What is behind the silence?

I have seen the new reports from Guanxi, and the pictures too. There is still confusion about what happens there – a terrible disease, we know, but it may be something more. Is this a “Blood Flu”, like in Europe 1918, so the sick person bleeds through the skin? At our meetings, there is a group with many followers now; they say this is a lie used to cover a massacre, that there is an insurrection, and this is why the communications are stopped from the silent provinces, to stop the spread of revolution, not panic or disease. I do not know what to believe. Some information still comes from Anhui: they say the disease is not so bad there now, only they have very little food and people who survive everything else may die now from starving. Still so many questions, and no way to reach my family.

I try to be busy and not think of the worst things. I meet with other students and workers from these regions, and we protest why our homes are kept from communications for so long. Last meeting there is a student who speaks about the June 4th massacre. His name is Zhen. At first I think he is a new student, like me, but I find out he is 23 years old, a postgraduate student in economics. He looks down, blushing all over his neck and ears to hear his voice in the big dining hall – but he speaks loud and well, with the accent of Southern provinces. He says we have the W4 now, so they cannot block us from the free socnets unless they do what is done in Anhui and Guanxi, and they will not do this in Beijing or they put everybody out of business. This fear is why they wait too long to impose quarantine – for our leaders, profit always comes before the health of the people. He says we have to rise up to save our own lives, that we can do better than Cairo, than London, than our parents, that now is our time. People listen to this, and they cheer, but when he calls for a march to Tienanmen Square we hesitate. The W4 will not stop tanks. Public gathering is forbidden for health and safety, should we march when there is a risk of disease? We all argue until very late. Everybody is angry, and afraid. There are few soldiers in the street, but many police. The army is busy in the Silent Provinces – they go out to “assist and defend brave health workers”. They all have anti-viral drugs – but Li tells me nobody knows yet if these are good for this type of flu. Li has become very popular, always speaking in meetings, answering questions on flu. She speaks with great authority, sometimes I think even if she does not know the answer, but she finds out more every day. She decided the flu will be her thesis. I do not speak a lot in meetings. What can an undergraduate student of painting say about disease or politics? But I listen.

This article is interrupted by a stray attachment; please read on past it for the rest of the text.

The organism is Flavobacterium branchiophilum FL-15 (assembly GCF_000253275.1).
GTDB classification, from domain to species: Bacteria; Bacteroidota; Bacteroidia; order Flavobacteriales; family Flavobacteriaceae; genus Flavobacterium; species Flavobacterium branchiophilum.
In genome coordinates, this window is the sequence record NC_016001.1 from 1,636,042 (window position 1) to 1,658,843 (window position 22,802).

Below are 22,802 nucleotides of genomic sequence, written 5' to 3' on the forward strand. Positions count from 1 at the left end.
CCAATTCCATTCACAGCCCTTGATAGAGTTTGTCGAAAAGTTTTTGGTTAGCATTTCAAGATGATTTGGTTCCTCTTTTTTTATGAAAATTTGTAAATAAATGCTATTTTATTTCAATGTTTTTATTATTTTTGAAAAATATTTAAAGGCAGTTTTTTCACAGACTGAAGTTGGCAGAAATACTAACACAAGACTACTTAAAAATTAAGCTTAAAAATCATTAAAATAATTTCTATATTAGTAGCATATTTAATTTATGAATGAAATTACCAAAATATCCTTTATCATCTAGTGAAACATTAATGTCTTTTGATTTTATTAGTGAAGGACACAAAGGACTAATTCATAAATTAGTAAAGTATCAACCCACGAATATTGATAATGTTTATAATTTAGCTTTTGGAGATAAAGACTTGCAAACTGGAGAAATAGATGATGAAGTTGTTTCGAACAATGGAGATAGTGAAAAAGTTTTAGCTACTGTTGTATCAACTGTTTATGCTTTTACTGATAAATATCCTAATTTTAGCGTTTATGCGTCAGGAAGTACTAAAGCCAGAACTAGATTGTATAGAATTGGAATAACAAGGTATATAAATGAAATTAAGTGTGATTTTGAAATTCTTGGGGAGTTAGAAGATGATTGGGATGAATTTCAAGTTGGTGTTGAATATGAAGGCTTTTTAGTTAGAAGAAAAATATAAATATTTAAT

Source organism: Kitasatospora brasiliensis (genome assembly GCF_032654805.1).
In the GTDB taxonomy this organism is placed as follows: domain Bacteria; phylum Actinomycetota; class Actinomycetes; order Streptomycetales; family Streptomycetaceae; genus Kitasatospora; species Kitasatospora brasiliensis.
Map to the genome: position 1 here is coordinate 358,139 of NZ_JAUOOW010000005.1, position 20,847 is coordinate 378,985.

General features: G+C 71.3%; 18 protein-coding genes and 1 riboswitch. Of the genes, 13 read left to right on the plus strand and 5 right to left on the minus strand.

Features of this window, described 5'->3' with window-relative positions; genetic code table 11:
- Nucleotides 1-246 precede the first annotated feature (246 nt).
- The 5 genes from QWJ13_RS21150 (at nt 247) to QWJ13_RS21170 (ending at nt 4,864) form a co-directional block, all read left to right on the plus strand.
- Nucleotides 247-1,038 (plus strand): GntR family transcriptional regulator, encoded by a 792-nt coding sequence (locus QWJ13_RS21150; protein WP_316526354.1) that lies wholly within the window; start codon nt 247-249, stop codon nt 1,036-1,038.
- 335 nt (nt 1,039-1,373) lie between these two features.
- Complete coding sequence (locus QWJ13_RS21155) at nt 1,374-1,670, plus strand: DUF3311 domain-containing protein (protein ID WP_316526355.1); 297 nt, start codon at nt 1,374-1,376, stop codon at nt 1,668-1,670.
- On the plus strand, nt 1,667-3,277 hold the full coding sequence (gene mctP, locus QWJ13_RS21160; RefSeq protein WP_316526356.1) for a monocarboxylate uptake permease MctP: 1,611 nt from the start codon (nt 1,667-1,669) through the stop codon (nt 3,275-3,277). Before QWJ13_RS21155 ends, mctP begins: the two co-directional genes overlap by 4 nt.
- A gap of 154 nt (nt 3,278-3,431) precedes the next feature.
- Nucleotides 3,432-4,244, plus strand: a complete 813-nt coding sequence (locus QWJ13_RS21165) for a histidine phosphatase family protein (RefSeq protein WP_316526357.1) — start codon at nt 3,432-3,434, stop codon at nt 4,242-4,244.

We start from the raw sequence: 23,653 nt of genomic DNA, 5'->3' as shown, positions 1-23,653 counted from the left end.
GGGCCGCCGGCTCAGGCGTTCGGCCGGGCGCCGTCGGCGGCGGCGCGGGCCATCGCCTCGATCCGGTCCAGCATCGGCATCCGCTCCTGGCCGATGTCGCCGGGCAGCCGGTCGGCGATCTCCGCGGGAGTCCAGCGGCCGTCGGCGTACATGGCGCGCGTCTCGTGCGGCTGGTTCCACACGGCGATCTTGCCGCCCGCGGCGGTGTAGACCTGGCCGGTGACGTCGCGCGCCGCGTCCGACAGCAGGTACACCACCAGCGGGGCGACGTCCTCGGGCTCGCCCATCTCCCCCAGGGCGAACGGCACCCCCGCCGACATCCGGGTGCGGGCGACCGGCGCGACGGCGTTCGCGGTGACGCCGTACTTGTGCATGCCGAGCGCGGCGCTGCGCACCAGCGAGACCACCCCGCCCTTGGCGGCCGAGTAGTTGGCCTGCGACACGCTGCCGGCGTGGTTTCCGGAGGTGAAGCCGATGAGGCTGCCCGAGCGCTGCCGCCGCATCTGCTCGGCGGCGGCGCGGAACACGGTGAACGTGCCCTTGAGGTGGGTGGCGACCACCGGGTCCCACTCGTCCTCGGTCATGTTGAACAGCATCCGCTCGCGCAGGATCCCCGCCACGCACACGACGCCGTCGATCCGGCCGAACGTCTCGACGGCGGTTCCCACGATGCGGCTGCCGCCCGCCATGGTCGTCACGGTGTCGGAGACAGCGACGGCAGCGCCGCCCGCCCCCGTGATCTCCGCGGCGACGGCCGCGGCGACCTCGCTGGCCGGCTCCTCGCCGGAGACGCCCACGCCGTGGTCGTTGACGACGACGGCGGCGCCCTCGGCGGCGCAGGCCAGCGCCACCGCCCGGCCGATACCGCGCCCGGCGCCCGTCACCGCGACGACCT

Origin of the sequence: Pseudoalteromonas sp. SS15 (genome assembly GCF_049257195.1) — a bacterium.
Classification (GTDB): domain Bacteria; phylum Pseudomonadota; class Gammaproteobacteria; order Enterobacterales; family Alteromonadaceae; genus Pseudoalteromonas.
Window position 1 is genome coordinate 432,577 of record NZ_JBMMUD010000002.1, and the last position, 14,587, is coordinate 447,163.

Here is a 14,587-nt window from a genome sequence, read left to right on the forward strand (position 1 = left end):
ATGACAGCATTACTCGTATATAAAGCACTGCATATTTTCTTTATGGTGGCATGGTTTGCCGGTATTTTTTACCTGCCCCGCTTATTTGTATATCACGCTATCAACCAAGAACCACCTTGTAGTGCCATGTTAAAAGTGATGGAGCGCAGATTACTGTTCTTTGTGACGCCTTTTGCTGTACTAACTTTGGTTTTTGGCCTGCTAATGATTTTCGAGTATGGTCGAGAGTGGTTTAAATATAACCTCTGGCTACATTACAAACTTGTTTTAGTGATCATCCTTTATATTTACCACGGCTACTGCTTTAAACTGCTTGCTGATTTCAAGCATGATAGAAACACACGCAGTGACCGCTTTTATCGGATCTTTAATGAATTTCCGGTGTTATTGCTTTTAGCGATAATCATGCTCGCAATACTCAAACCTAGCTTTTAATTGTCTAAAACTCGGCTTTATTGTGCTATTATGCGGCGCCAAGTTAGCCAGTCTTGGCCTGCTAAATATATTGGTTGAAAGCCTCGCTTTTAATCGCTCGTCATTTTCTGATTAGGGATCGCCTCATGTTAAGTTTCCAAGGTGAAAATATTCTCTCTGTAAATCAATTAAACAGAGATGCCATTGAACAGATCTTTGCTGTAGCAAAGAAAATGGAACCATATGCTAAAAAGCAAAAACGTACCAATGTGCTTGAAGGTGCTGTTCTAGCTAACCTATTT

7 thoughts on “What is behind the silence?

  1. Don’t have a lot of time to read blogs, but this stood out from my feeds. Hope you’re being careful who can read this, Mei – the “river crabs” aren’t so busy they can’t follow up on the odd search for their favourite key words.

    • Don’t worry about the river crabs (this is old slang for censorship on the internet) – I am on the Iceland socnet for my blog, because they have good encryption, and I use only one part of our names, so nobody can identify us.

  2. Would you be better off using a UK socnet, perhaps? It would be outside of the “river crabs” jurisdiction without looking as suspicious as Iceland.

        • Children, please! I was giving my friends dire warnings about social networking security when at least one of you was getting tiny sticky finger-marks on your father’s brand new iPad… Being on socnets known for their privacy and encryption is all very well for ubergeeks and self-styled radicals in the West, but in Mei’s situation it might actually draw serious unwanted attention. Being on an Iceland socnet makes it look as if she’s got something to hide.

          • I do have something to hide. Everybody has. I think you don’t know how many Chinese students use a private Socnet – it is like downloading a movie, illegal but what can they do? They sometimes make an example, but cannot stop everybody.

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